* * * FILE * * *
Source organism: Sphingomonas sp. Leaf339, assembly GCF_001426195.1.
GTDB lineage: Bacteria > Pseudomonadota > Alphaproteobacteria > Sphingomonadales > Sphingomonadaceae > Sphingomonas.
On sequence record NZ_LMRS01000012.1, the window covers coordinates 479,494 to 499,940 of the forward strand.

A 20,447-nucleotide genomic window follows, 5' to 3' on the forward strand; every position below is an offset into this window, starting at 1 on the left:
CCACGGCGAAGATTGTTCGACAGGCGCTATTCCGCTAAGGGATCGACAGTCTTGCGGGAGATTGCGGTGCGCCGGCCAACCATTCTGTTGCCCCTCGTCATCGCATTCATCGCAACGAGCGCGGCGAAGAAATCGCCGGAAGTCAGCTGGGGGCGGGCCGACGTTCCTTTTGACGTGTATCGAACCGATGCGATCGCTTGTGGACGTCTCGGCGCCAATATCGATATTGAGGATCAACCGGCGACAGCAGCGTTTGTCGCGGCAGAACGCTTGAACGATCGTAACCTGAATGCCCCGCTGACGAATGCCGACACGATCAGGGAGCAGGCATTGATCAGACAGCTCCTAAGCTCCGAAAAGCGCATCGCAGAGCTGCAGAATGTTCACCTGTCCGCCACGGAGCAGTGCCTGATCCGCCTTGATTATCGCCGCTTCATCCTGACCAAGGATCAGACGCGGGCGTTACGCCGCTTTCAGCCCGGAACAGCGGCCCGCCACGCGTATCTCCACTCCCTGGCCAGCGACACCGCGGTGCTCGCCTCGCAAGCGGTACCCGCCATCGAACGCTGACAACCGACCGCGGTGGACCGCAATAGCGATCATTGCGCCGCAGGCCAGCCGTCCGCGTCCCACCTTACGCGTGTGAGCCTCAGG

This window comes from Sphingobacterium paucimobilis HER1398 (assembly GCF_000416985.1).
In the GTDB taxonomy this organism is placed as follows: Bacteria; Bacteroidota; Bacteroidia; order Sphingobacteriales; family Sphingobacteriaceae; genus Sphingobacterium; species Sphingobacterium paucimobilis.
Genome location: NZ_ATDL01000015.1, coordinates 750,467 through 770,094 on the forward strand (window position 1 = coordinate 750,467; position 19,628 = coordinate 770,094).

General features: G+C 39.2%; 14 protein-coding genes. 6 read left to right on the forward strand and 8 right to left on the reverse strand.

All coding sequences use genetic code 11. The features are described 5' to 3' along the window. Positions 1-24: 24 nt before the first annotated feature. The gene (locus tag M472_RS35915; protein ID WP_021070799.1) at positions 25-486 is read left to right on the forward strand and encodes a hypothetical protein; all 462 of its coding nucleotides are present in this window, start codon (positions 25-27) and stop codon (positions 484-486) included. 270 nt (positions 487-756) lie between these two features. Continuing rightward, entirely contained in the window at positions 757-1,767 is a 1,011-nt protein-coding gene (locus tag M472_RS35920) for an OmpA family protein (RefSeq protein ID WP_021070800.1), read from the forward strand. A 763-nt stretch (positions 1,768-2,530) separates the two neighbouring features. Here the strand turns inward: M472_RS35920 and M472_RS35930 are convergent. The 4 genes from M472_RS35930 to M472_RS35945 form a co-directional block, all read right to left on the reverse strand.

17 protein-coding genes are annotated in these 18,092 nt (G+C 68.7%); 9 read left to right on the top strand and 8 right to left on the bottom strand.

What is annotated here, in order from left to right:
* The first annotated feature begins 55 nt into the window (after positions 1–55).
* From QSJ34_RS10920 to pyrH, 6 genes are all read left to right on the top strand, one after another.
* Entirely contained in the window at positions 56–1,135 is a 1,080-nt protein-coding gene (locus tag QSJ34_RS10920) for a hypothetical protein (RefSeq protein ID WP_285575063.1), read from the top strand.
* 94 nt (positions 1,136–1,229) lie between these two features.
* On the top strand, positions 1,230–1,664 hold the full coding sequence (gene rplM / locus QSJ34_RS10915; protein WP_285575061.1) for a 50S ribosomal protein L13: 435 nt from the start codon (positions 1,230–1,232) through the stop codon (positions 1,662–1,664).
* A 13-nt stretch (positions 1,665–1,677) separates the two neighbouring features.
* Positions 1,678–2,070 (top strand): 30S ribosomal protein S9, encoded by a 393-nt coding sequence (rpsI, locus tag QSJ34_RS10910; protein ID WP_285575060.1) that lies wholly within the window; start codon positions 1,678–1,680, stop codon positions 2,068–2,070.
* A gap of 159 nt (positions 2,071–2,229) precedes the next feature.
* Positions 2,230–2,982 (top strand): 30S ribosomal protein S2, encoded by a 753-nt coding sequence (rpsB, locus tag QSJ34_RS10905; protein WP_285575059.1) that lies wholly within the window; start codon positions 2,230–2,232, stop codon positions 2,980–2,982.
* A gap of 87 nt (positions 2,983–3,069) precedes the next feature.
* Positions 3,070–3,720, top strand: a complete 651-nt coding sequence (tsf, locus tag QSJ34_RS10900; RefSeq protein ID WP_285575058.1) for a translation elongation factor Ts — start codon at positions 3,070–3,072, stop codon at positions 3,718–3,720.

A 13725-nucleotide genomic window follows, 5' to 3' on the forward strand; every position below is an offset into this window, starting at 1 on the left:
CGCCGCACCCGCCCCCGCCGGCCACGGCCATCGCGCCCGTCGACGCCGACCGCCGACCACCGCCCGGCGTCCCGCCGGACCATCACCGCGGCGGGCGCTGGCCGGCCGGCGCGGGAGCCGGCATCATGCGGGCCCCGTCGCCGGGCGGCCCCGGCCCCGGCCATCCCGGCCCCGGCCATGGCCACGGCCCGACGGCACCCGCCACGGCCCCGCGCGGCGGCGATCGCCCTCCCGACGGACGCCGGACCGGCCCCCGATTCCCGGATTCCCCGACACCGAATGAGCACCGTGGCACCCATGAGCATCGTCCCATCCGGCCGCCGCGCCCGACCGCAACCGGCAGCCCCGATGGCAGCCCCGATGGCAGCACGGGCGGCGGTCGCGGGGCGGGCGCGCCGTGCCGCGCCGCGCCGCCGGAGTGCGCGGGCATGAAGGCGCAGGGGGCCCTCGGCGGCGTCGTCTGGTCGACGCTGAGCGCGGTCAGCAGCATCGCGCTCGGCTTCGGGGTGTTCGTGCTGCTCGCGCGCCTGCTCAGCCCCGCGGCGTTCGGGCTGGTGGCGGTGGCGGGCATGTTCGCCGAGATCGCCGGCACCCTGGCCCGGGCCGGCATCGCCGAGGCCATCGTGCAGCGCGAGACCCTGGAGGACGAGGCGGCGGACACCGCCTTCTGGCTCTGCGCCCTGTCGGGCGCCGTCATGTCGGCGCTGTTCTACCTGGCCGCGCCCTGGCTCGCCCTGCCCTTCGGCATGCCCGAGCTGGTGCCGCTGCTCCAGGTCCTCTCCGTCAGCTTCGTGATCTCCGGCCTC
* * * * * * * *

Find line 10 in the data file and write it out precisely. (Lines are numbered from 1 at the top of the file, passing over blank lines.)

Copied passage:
All coding sequences use genetic code 11. The features are described 5' to 3' along the window. Positions 1-24: 24 nt before the first annotated feature. The gene (locus tag M472_RS35915; protein ID WP_021070799.1) at positions 25-486 is read left to right on the forward strand and encodes a hypothetical protein; all 462 of its coding nucleotides are present in this window, start codon (positions 25-27) and stop codon (positions 484-486) included. 270 nt (positions 487-756) lie between these two features. Continuing rightward, entirely contained in the window at positions 757-1,767 is a 1,011-nt protein-coding gene (locus tag M472_RS35920) for an OmpA family protein (RefSeq protein ID WP_021070800.1), read from the forward strand. A 763-nt stretch (positions 1,768-2,530) separates the two neighbouring features. Here the strand turns inward: M472_RS35920 and M472_RS35930 are convergent. The 4 genes from M472_RS35930 to M472_RS35945 form a co-directional block, all read right to left on the reverse strand.